January 16, 2023 - 10:30am

Since the Ukraine invasion, Russia’s Foreign Minister Sergei Lavrov has been an ardent cheerleader for the Kremlin’s ‘special military operation’. In February, he likened talking with then-UK Foreign Secretary Liz Truss to “speaking to a deaf person”, while at the UN Security Council in September he called Ukrainian President Volodymyr Zelensky a “bastard” before departing early. With apparently no limits to his ambition, last month, Lavrov even sparred with the Pope, labelling him “un-Christian”.

But there are signs that being the public face of Putin’s revanchism has taken its toll. In November, reports emerged that Lavrov had been rushed to hospital during the G20 summit in Bali due to a heart condition (which Lavrov dismissed). And there are doubts over Lavrov’s own commitment to the war. “Sergei Lavrov can serve a good example of how Putin’s system transforms human beings and how fast they can degrade regardless of the starting point”, Nikolai Petrov, Senior Research Fellow in Russia and Eurasia at Chatham House, tells me. “I can’t imagine that he’s actually ideologically committed to this war, but like Putin’s other top nomenklatura guys he keeps his personal views, if any, at the very depth of his conscience, being just a cog in the bureaucratic machinery”.

Rumours persist that Lavrov and the Foreign Ministry as a whole were sidelined by Putin in the decision-making around the Ukraine invasion. Russian ex-Foreign Minister Andrei Kozyrev refused to comment on speculation that Lavrov learnt the invasion was going ahead when it actually started, while former US national intelligence officer Angela Stent has suggested the Foreign Minister “only knew it was happening as it was taking place”.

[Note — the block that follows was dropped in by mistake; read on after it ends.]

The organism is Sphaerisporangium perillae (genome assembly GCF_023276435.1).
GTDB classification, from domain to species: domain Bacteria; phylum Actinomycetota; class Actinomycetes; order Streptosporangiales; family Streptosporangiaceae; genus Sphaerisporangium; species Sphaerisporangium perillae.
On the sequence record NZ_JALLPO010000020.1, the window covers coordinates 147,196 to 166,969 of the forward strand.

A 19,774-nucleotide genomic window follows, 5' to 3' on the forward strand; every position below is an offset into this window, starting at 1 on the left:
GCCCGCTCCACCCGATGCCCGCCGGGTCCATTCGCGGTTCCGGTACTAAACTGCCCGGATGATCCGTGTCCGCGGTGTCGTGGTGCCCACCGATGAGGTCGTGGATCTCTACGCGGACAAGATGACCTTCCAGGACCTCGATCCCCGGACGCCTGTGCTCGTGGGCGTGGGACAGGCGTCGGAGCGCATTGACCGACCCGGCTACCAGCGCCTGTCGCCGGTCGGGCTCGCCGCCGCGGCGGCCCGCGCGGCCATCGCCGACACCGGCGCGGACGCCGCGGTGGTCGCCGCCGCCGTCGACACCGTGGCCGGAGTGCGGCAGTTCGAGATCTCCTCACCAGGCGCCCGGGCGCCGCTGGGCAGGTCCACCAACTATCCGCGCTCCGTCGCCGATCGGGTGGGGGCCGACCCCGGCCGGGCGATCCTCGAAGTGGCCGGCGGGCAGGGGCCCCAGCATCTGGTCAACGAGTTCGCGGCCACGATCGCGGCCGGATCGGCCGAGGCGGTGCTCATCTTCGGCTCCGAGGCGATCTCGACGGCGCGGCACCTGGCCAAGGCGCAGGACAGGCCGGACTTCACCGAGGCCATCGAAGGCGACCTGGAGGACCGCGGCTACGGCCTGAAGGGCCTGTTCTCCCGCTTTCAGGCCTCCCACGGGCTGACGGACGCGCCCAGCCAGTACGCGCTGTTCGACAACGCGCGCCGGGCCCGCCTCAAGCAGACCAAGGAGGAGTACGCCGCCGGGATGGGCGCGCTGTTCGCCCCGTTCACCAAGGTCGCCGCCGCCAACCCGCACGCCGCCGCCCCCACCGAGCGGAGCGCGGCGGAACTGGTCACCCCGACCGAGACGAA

Former US Ambassador to Russia Michael McFaul has claimed this is part of a broader tendency, whereby Russia’s Ministry of Foreign Affairs has become increasingly passive in foreign policy, no longer a “maker” but merely an “implementer”, with Putin and a small coterie of security and intelligence figures having taken the helm. Petrov agrees, saying that “it’s Putin who shapes foreign policy and the task for the Foreign Ministry is to implement it, minimise negative consequences and provide propagandist support for Putin’s decisions”.

Having ascended to the role of Russia’s Foreign Minister in 2004, Lavrov is one of Putin’s longest-serving ministers. It was here that the Kremlin’s top diplomat soon attracted a reputation for decidedly undiplomatic language, whether mumbling “fucking morons” during a 2015 press conference with the Saudi Foreign Minister or, in the same year, advising a crouching female reporter that it is “politically incorrect for a lady to address a gentleman on her knees”.

Despite an uncompromising bent which earned him the moniker ‘Minister Nyet’, Lavrov did enjoy surprisingly warm ties with his counterparts. In 2015, he and John Kerry gifted one another potatoes as a running gag, while he publicly bantered with the then-US Secretary of State the following year about their respective ages.

But, as the war drags on, Lavrov is unlikely to enjoy a comfortable retirement any time soon. While rumours circulated in 2018 of the minister seeking to leave his post, Petrov tells me that now “Putin wants everybody to stay onboard and there is almost no way to quit”. Whether he likes it or not, Lavrov is now here for the long haul.